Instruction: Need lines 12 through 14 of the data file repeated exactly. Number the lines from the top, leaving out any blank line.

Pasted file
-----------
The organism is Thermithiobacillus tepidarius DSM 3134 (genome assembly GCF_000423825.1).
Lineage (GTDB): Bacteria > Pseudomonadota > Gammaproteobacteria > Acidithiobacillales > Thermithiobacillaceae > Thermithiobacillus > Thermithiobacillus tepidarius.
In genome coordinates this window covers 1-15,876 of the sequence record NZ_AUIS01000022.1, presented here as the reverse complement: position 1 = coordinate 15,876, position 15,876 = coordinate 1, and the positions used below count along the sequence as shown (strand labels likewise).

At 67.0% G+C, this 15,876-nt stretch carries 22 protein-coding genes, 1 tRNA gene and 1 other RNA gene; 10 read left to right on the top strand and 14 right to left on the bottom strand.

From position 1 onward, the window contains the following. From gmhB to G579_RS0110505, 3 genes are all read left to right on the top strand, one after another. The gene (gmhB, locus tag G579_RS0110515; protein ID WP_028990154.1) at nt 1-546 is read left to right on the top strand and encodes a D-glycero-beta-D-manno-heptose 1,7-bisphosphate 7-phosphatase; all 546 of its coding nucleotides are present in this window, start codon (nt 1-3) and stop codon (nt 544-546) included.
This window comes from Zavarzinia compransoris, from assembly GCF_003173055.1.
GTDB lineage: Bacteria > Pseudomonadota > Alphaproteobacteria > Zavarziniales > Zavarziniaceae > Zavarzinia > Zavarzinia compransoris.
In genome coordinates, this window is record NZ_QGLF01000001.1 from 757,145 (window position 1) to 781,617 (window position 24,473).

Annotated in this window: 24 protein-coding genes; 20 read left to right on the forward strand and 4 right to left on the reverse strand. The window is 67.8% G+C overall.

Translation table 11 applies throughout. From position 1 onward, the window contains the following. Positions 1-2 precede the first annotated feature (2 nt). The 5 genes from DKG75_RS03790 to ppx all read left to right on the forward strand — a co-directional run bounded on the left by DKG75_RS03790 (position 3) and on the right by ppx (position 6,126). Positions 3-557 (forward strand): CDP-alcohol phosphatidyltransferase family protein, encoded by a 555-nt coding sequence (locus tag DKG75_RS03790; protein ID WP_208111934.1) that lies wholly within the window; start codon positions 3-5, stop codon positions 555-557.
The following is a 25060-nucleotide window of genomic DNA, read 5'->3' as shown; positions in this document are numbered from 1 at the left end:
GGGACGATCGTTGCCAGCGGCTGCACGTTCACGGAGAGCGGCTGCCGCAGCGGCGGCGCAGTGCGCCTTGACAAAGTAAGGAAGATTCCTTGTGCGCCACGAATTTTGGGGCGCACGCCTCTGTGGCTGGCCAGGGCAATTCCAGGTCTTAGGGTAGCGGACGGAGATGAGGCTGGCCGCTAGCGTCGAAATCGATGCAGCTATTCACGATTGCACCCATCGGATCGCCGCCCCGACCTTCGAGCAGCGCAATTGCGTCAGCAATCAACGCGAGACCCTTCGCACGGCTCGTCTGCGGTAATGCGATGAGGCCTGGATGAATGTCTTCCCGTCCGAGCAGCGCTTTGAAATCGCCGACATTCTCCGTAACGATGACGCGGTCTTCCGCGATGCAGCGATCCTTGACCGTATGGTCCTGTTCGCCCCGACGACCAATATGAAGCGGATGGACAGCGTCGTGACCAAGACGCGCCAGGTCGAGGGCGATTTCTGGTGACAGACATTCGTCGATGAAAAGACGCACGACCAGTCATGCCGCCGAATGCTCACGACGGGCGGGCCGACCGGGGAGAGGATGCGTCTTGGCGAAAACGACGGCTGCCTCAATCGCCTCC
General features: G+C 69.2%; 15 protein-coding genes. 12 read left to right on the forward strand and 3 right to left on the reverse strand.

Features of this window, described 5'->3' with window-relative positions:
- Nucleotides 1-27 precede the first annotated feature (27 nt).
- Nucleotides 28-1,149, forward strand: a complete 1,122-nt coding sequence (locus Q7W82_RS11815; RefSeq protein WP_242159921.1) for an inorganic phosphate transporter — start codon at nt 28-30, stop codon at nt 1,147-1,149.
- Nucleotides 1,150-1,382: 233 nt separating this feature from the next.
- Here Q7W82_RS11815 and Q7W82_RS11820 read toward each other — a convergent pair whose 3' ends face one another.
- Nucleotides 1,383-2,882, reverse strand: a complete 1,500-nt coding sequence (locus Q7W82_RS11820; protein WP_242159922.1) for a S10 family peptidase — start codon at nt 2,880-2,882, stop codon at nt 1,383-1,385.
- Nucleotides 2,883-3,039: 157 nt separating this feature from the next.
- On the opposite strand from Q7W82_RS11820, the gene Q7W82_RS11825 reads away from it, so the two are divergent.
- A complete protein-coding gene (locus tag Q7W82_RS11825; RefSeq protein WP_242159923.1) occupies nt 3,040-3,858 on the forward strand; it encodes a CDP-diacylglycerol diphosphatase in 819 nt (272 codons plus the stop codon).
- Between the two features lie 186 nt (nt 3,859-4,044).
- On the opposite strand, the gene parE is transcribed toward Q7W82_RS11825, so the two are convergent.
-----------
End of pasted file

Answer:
GGGACGATCGTTGCCAGCGGCTGCACGTTCACGGAGAGCGGCTGCCGCAGCGGCGGCGCAGTGCGCCTTGACAAAGTAAGGAAGATTCCTTGTGCGCCACGAATTTTGGGGCGCACGCCTCTGTGGCTGGCCAGGGCAATTCCAGGTCTTAGGGTAGCGGACGGAGATGAGGCTGGCCGCTAGCGTCGAAATCGATGCAGCTATTCACGATTGCACCCATCGGATCGCCGCCCCGACCTTCGAGCAGCGCAATTGCGTCAGCAATCAACGCGAGACCCTTCGCACGGCTCGTCTGCGGTAATGCGATGAGGCCTGGATGAATGTCTTCCCGTCCGAGCAGCGCTTTGAAATCGCCGACATTCTCCGTAACGATGACGCGGTCTTCCGCGATGCAGCGATCCTTGACCGTATGGTCCTGTTCGCCCCGACGACCAATATGAAGCGGATGGACAGCGTCGTGACCAAGACGCGCCAGGTCGAGGGCGATTTCTGGTGACAGACATTCGTCGATGAAAAGACGCACGACCAGTCATGCCGCCGAATGCTCACGACGGGCGGGCCGACCGGGGAGAGGATGCGTCTTGGCGAAAACGACGGCTGCCTCAATCGCCTCC
General features: G+C 69.2%; 15 protein-coding genes. 12 read left to right on the forward strand and 3 right to left on the reverse strand.

Features of this window, described 5'->3' with window-relative positions: